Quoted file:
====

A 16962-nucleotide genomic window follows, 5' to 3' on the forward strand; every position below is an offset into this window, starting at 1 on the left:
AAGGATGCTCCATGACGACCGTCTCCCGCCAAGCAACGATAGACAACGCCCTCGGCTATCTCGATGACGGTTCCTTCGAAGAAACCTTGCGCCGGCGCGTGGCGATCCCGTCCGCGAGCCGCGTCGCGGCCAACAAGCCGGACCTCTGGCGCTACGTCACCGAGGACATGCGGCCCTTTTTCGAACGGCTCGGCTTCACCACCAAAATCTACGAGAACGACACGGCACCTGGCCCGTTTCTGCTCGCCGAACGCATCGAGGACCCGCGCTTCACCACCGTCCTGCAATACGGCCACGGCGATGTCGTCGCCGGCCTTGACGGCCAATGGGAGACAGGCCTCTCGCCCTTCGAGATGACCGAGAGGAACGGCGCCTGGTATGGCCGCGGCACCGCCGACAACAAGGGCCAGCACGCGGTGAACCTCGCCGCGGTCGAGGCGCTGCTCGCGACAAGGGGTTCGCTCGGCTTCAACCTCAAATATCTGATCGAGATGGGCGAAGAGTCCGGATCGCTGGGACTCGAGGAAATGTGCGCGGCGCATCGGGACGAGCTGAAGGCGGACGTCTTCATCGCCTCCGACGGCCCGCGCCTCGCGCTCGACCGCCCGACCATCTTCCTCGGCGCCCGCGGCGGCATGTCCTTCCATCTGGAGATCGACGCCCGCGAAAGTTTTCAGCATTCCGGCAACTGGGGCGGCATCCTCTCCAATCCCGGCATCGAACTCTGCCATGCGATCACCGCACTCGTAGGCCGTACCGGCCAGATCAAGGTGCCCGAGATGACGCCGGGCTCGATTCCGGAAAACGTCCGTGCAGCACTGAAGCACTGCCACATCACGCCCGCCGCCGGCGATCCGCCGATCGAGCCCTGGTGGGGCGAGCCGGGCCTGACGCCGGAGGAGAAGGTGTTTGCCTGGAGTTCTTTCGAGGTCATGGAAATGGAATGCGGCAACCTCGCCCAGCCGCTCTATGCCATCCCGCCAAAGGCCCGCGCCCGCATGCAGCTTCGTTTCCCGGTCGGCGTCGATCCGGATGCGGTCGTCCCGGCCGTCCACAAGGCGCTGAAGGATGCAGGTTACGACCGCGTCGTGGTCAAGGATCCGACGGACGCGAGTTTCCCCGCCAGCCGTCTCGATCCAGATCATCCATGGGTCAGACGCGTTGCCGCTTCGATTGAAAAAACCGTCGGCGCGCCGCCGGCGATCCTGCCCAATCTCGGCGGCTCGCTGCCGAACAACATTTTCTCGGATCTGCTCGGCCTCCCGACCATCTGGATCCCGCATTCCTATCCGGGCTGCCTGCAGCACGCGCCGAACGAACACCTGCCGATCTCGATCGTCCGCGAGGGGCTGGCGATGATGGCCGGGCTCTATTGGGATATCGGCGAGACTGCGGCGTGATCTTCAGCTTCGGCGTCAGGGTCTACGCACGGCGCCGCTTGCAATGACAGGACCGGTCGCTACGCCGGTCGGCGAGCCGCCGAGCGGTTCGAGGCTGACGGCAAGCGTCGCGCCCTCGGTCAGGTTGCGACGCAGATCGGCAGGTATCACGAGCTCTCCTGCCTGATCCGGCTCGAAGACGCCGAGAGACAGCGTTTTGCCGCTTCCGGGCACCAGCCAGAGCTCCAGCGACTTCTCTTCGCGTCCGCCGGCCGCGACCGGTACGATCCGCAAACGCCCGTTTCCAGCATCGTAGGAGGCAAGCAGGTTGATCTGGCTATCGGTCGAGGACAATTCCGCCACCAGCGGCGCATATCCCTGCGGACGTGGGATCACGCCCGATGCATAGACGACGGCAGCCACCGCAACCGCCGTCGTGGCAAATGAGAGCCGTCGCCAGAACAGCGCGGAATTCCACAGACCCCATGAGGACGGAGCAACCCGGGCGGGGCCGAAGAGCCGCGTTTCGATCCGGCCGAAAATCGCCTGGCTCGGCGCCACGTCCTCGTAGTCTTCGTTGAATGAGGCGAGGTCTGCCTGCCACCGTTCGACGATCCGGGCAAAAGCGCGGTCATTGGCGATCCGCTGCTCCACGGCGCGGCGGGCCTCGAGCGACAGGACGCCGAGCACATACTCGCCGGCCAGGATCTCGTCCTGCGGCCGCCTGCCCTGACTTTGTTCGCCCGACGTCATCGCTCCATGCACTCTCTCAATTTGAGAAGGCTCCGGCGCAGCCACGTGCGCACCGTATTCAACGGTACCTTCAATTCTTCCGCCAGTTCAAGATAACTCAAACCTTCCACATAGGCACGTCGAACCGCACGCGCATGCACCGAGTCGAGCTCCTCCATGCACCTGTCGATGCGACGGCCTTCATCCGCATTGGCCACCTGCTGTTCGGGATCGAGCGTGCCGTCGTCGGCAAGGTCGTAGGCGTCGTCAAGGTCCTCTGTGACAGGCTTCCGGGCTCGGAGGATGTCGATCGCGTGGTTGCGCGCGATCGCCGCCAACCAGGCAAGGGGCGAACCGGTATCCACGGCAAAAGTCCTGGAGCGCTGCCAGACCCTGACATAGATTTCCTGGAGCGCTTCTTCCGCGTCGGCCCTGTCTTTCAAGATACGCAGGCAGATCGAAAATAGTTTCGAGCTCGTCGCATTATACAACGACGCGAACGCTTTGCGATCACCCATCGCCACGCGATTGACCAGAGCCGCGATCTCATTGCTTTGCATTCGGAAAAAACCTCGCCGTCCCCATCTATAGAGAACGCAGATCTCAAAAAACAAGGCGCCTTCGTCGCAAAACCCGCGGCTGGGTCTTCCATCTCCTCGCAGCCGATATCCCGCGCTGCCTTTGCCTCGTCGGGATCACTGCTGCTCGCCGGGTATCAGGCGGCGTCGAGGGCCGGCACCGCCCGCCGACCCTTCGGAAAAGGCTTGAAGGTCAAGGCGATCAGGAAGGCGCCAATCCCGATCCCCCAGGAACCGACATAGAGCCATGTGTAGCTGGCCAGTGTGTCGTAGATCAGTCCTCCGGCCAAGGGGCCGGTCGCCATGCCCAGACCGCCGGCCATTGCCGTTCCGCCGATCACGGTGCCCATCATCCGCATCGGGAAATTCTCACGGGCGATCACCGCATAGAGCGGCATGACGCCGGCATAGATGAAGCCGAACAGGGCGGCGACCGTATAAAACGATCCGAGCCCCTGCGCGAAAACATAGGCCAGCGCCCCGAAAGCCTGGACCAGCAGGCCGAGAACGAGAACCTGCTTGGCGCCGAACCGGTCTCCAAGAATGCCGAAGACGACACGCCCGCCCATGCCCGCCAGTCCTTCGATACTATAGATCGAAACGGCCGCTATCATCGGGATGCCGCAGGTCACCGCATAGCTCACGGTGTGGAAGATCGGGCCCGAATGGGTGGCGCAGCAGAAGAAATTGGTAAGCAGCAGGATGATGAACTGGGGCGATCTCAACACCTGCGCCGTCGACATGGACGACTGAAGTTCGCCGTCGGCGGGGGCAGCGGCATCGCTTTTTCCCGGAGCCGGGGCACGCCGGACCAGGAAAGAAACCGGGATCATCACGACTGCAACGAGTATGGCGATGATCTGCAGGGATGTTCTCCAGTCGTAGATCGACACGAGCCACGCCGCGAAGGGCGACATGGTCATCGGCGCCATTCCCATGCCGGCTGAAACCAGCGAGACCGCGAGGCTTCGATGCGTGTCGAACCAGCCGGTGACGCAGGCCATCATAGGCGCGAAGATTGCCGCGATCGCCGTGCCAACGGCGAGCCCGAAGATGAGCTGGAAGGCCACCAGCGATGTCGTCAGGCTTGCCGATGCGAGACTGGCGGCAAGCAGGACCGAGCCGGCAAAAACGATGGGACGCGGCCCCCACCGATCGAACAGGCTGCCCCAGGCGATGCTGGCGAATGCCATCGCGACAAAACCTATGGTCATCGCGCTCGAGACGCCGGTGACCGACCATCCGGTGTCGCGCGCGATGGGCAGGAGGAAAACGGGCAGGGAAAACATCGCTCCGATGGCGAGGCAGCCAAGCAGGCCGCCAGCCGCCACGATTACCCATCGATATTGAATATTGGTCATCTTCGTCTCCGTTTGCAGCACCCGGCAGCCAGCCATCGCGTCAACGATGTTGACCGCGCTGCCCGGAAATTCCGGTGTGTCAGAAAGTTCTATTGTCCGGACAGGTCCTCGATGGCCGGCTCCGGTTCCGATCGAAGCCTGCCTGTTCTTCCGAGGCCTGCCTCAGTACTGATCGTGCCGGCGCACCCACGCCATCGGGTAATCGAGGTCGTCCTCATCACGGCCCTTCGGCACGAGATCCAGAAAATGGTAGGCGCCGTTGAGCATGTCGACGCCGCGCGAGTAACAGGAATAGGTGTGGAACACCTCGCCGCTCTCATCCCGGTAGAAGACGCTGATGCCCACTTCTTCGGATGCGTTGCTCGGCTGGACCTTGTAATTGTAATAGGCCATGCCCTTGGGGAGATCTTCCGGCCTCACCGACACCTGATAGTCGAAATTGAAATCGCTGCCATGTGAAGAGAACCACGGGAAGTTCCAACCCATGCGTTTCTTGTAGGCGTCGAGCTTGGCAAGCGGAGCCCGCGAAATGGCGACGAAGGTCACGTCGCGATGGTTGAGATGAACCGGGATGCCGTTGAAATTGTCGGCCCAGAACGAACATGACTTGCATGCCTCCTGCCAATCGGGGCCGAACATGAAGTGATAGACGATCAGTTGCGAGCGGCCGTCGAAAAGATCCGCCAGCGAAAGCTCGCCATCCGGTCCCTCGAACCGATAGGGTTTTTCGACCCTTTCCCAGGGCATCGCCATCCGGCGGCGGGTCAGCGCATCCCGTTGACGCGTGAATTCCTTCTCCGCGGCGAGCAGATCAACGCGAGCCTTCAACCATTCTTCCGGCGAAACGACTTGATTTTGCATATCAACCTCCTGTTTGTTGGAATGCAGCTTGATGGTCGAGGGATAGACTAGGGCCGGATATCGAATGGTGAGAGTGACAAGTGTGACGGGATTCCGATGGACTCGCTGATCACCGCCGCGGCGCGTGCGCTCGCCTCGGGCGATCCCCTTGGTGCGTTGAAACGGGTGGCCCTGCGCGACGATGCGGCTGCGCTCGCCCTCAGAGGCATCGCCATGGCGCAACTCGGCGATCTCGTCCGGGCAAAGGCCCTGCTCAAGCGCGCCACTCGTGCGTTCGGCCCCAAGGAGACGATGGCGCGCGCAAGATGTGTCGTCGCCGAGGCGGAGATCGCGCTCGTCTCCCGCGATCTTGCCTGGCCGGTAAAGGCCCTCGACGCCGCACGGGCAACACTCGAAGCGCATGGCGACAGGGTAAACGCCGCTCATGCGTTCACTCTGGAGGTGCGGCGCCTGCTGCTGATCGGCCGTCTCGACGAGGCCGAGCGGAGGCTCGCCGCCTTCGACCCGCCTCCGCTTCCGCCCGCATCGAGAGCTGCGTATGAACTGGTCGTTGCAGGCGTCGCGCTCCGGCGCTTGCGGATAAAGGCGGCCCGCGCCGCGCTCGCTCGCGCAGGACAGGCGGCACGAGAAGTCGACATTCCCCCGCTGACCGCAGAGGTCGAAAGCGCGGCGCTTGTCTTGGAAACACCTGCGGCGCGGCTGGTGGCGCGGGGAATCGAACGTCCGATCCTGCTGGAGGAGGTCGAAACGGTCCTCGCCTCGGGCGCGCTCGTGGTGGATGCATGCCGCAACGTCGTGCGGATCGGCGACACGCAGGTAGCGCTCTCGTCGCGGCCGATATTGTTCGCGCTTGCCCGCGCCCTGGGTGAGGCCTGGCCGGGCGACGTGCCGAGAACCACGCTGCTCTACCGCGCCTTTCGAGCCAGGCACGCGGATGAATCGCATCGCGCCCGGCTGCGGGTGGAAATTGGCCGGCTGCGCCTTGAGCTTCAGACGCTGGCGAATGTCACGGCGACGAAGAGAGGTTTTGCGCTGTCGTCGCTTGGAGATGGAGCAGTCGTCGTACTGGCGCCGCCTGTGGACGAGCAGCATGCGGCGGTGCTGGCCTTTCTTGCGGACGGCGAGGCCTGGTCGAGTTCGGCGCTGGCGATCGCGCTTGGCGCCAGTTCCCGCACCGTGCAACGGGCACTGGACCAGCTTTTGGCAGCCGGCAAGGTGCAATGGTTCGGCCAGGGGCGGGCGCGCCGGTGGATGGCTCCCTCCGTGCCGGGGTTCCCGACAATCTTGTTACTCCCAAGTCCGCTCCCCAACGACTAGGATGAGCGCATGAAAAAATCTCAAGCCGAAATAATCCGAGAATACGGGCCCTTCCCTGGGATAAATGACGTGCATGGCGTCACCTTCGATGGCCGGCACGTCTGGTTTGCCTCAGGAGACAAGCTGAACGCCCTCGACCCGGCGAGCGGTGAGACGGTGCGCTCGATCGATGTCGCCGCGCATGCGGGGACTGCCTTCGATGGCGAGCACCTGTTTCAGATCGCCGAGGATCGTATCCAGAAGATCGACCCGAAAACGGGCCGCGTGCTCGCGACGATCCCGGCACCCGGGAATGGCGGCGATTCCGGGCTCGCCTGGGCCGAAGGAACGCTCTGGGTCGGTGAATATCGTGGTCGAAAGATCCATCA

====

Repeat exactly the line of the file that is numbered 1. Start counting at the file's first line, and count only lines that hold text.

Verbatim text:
A 16962-nucleotide genomic window follows, 5' to 3' on the forward strand; every position below is an offset into this window, starting at 1 on the left: